Blind World Magazine

Young Eagles program helps visually impaired kids experience flying.




Monterey Herald, California.
Sunday, May 14, 2006.




FEAT OFF THE GROUND.


Given a choice, most people will select the window seat on an airplane. Gazing toward the ground from thousands of feet high is often a long flight's saving grace.


But what if your eyes didn't let you see out that window?


For seven visually impaired Monterey County students Saturday, it wasn't about the view.


An outing at Salinas Municipal Airport, sponsored by the Young Eagles program of the Experimental Aircraft Association, helped these seven kids, ranging from 11 to 18 years old, experience the thrill of flight in ways no commercial airliner could duplicate.


"We're giving them a first-time opportunity to feel, touch and smell an airplane," said Pat Smith, president of the association's Salinas chapter.


Some of the kids had flown commercially, but this was the first time for them to ride in a small plane and feel what it's like to be buffeted by winds, or feel the buoyancy of lift. The sensations of flight didn't depend on what their eyes told them.


The Young Eagles program took flight in 1993. Since then, it has helped nearly 1.3 million kids around the world earn their wings. Though the Salinas chapter is in its seventh year, this was only the second flight especially for the visually impaired.


"It was like a roller coaster," said 13-year-old Gennelle Watkins, an eighth-grader at Washington Middle School in Salinas. "But I wasn't scared."


Visually impaired doesn't mean blind. Of the seven who were present Saturday, only one relied on a walking stick. What it does mean, though, is that everyday activities taken for granted by most people, such as reading and driving, are a challenge.


Each child spent about 20 minutes in the air from Salinas to Castroville. For some, recognizing the ocean or a mountain range was a stretch, while the group's less severely impaired saw the valley's agricultural fields for the first time as green squares in the ground.


One advantage of small-plane flight for the kids was the ability of small planes to stay closer to the ground than commercial airliners.


After the last plane landed, the group took part in a one-hour flight school, during which Smith briefed his listeners on the basics of flying.


"When you explain (flight), you can't explain in visual terms," said Smith. "You have to explain in physical, feeling terms. That's the challenge."


"I liked seeing the fields, the buildings, the mountains," said 11-year-old Daniel Cavazos, to whom anything more than a few inches from his eyes is a blur.


Cavazos, a fifth-grader at El Gabilan Elementary School in Salinas, suffers from optic nerve hypoplasia, meaning that his optic nerve isn't fully developed. His vision is so limited that his text books feature extra large print to overcome his 20/400 vision, and he needs to use a monocular to see the chalk board.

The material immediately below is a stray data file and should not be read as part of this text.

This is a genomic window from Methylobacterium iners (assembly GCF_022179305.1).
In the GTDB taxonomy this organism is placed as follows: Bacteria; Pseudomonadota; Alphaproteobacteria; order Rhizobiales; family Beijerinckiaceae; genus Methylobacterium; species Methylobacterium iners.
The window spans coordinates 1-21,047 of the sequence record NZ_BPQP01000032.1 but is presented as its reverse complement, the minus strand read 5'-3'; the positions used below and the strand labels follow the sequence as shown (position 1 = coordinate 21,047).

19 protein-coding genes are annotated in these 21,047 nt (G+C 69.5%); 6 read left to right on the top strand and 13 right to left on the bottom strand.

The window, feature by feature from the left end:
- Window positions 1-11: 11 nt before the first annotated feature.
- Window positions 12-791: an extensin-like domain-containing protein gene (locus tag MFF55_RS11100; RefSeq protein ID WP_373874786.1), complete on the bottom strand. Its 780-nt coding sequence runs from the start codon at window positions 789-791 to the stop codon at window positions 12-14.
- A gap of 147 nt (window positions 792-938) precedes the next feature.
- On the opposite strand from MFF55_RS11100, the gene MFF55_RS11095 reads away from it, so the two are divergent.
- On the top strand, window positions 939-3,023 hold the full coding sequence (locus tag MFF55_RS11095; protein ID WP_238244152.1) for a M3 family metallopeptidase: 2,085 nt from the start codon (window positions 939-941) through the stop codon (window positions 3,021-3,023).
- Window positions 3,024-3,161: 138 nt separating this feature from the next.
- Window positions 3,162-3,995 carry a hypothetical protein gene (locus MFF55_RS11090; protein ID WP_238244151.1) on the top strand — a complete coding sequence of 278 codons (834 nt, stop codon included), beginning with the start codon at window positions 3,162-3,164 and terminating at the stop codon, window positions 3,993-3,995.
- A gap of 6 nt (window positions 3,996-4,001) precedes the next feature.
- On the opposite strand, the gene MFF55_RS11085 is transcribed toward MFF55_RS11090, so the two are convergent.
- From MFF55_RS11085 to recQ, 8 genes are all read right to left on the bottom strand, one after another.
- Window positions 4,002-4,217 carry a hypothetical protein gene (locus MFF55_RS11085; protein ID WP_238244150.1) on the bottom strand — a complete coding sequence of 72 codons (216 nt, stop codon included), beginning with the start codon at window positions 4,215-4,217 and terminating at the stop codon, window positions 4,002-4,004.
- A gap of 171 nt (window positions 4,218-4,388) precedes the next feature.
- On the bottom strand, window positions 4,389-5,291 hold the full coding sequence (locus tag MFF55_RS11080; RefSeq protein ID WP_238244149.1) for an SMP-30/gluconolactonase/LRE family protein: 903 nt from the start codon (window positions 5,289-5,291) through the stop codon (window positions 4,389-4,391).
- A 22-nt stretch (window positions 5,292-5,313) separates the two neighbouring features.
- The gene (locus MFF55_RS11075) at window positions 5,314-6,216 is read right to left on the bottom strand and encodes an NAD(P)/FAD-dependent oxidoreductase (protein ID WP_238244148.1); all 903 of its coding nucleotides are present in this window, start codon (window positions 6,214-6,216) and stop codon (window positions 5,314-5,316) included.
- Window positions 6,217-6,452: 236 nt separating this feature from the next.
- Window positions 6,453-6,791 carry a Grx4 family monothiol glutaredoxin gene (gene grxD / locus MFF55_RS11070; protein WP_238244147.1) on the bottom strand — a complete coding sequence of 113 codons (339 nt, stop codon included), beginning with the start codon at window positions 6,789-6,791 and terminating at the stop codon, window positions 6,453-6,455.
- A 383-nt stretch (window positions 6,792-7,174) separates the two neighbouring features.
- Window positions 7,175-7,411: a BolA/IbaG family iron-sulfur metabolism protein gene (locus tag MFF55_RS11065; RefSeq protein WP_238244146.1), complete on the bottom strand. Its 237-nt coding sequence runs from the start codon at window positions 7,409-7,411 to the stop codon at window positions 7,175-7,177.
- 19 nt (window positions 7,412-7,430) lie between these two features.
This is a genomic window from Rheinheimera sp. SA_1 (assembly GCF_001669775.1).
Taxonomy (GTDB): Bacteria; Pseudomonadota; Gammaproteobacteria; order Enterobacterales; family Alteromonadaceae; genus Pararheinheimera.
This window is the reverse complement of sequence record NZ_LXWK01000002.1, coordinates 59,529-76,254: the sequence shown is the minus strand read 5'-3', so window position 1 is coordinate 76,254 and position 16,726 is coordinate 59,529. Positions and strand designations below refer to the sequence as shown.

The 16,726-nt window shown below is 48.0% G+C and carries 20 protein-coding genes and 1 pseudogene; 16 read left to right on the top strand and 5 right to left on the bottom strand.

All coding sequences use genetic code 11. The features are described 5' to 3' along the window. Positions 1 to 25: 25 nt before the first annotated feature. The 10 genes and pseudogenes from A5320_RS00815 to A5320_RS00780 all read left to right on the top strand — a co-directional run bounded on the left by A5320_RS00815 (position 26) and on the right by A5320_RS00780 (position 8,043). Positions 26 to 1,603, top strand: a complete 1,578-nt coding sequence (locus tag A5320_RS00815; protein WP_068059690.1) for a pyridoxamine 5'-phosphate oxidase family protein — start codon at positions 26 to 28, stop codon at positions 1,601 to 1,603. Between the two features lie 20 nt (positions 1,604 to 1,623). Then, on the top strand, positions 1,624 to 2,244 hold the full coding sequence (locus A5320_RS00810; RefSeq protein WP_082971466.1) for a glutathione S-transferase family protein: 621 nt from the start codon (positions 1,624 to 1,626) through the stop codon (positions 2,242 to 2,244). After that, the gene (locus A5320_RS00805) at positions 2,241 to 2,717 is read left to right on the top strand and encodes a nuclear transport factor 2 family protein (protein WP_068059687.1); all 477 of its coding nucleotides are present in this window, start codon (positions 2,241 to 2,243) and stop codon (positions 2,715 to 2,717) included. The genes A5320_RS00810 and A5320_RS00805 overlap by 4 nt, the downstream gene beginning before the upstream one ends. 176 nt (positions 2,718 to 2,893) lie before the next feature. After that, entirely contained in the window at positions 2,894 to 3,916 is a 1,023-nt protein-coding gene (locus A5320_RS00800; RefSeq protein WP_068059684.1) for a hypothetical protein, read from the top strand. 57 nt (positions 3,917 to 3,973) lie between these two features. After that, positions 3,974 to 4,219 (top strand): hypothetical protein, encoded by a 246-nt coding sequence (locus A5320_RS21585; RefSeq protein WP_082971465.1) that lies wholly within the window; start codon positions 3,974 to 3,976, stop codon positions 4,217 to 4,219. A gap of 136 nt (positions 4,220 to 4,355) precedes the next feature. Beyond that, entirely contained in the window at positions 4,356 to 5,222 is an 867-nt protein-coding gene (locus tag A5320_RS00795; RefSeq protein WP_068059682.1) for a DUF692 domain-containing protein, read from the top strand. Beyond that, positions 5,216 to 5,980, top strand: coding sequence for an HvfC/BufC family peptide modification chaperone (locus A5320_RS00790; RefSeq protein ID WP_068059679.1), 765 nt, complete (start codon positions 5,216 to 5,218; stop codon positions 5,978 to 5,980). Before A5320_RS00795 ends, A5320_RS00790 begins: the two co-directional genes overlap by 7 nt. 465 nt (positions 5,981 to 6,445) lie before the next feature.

While Cavazos is restricted in many ways -- he probably won't ever drive -- his parents breathe a sigh of relief that he is more autonomous than they feared he would be.


"He surprises us with his adaptability," said Cavazos' father, Albert. "He loves to draw. Give him some paper and a pencil, and he's good to go for hours."


When Cavazos returned from his flight, he emerged from the plane with a wide grin, then was wrapped in a big hug from his Miranda, 4, who was concerned her big brother had left for Texas. The Cavazos' have extended family in the Lonestar State.


Pilot Jeff Cuskey has been taking Young Eagles up in his Cessna 172 for six years. One of four pilots who donated their air time and fuel tank Saturday, the retired naval commander never gets tired of giving kids a birds-eye view of the county.


"Every time I do it, it's a great deal of fun," said Cuskey. "I love the enthusiasm of the students."


Cuskey does all he can to enrich his passengers' experiences, involving them in the flight as more than just observers from the sky.


"Once we get up to altitude, I have them hold onto the controls and feel all the forces," said Cuskey. "Then I let them fly the airplane. You should see their faces when they get a chance to do that."


On Saturday, Cuskey was impressed by the aviation knowledge demonstrated his young co-pilot, an 18-year-old named Andy who employs a walking stick. During the flight, they discussed fighter planes such as the F-14 and the F-18, a subject Andy became familiar with while taking part in the junior Naval ROTC program. He was familiar with the man Cuskey was communicating with over the radio.


"Andy listens to the police band, and so he recognized one of the airport controllers by voice," said Cuskey. "He said that he likes this controller because he's always really nice when he talks to the pilots."


Now that they have completed a Young Eagles flight, the seven kids will have their names entered into what Smith referred to as the world's biggest log book. Located at the Young Eagles headquarters in Oshkosh, Wis., it holds the names of all the organization's participants.


"For us pilots, it's an eye-opener," said Smith. "We take so many things for granted, and these kids really bring us back to the humbleness of it all."



http://www.montereyherald.com/mld/montereyherald/news/local/14577504.htm




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